Rick Shiels it the “grand daddy” of them all. His numbers far exceed others with 2.47 million subscribers and total channel views of 650,669,633. He was a teaching professional and started years ago with teaching videos but expanded to other content, including matches. He doesn’t teach anymore and is solely focused on his YouTube Golfer job. His “Break 75” videos where he plays a course to see if he can break 75 is very popular. His last “Break 75” from Bay Hill (posted March 3rd, just five days prior to the writing of this post) has 618,767 views. I like watching the series because of the courses. My favorite is Royal Birkdale – Break 75 (again, to see a beautiful golf course I doubt I’ll ever visit myself). I actually ended up enjoying watching the golf because he had two other players with him trying to break specific scores.
If you’re not aware of the YouTube model it’s basically — reach 1,000 subscribers and 4,000 watch hours and you can join the YouTube partner program and monetize your channel. Basically, there is a YouTube algorithm, which embeds advertisements into every video and pays the creators depending on how many people watch the ads, and for how long. Also once your content is posted and it continues to get views you can potentially make money forever on the content (even if the video is five years old). Another revenue stream is that once you become popular, companies approach you for promotional deals. Many of these YouTube golfers have apparel deals. They even get deals for non-golf products. I’ve seem them promoting shaving products, alcohol (mostly beer and hard cider), food meal preparation kits, and (not surprising) sports betting companies.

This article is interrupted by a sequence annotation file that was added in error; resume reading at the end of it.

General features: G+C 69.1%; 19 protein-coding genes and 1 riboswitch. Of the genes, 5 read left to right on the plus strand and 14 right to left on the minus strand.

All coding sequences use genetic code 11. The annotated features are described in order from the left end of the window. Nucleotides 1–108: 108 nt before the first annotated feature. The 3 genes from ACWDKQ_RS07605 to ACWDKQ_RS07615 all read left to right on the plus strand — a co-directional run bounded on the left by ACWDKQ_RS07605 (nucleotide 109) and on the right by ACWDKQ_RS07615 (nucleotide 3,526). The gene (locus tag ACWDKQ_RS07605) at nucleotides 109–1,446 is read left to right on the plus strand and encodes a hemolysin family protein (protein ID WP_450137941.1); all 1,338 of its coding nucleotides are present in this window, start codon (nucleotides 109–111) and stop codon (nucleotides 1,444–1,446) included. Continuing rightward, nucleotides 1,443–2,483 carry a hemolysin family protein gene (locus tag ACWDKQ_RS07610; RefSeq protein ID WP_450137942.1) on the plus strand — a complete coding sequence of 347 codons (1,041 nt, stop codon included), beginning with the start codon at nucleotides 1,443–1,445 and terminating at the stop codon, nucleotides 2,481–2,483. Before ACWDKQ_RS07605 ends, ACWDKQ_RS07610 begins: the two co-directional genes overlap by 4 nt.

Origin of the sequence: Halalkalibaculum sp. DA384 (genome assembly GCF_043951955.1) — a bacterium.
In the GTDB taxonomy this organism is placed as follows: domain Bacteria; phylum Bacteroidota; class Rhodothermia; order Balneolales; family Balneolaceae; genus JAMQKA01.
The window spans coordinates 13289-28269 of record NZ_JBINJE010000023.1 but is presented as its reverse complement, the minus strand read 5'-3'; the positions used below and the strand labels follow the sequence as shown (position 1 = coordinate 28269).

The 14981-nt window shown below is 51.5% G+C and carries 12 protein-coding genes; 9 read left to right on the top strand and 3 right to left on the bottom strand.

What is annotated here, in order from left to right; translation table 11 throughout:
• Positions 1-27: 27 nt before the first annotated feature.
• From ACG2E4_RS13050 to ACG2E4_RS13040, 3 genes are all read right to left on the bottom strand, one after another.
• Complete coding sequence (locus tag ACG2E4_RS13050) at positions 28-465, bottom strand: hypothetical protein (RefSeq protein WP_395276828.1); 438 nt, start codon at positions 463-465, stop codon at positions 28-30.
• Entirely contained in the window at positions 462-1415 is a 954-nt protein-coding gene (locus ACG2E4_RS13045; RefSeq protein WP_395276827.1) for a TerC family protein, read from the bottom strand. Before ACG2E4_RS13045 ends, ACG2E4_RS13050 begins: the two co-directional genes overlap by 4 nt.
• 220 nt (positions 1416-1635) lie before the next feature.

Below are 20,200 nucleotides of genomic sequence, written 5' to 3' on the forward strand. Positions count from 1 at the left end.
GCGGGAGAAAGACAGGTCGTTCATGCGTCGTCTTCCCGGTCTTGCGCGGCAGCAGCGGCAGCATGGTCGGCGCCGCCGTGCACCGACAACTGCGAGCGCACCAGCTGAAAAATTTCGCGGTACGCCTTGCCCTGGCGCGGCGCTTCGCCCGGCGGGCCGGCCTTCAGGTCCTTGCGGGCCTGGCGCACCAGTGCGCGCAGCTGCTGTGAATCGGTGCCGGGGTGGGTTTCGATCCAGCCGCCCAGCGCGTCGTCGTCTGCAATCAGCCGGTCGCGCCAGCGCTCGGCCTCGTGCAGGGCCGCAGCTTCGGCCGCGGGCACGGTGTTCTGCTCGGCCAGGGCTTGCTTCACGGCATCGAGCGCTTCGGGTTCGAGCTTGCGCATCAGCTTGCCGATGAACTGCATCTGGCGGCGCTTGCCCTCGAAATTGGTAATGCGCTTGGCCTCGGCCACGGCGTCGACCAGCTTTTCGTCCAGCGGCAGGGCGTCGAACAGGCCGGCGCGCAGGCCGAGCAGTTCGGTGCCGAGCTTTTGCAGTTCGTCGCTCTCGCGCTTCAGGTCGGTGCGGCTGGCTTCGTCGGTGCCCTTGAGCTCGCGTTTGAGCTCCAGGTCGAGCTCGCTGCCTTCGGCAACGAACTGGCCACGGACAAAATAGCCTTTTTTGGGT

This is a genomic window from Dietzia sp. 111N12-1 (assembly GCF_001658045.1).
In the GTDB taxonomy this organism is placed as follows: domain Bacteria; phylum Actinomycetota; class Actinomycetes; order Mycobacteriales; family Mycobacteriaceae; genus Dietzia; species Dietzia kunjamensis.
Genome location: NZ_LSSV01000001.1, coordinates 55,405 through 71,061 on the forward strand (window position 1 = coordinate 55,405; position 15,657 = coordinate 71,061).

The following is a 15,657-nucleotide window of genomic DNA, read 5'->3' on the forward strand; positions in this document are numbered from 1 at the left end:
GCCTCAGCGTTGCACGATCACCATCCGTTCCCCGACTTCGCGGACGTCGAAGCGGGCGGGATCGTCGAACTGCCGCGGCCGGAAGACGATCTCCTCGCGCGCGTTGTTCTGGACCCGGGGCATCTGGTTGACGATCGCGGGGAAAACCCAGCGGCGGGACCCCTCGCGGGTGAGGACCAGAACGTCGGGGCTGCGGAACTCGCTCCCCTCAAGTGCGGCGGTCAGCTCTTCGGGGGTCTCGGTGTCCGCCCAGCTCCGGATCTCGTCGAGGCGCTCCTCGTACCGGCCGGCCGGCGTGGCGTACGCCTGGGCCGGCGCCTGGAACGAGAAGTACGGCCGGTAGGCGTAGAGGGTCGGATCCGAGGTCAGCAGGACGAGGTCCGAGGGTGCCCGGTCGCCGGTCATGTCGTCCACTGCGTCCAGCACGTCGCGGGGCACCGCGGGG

In the last few months some of the channels have gotten so big that brands like Callaway and TaylorMade are sponsoring the YouTube Golfers. Think about it – A golf brand can spend marketing dollars on a Tour Pro that may or may not get TV time or spend money on a YouTube Golfer with over a million followers, posting content weekly, with half a million views per video. And these companies can use these YouTube channels to promote PGA and LPGA players. For example, Good Good and Callaway announced a deal on January 3, 2023. A few months later, on the “Good Good Extra” Channel a video, Knockout Bunker Challenge with LPGA Tour Winner Andrea Lee was posted. Lee is a Callaway Ambassador and gave the good good guys bunker tips and then they played a 5-bunker game. In the first hour on YouTube the video had over 11,000 views.
In general the golf “vlogs” follow familiar formats on each channel, golfers play a match or scramble and post two videos (front nine match video and back nine match video). Again, some of the channels are so popular that they have fans or golf industry contacts that invite them to play amazing courses (many private courses I’ll never play). The marketing impact for the golf courses can be significant too.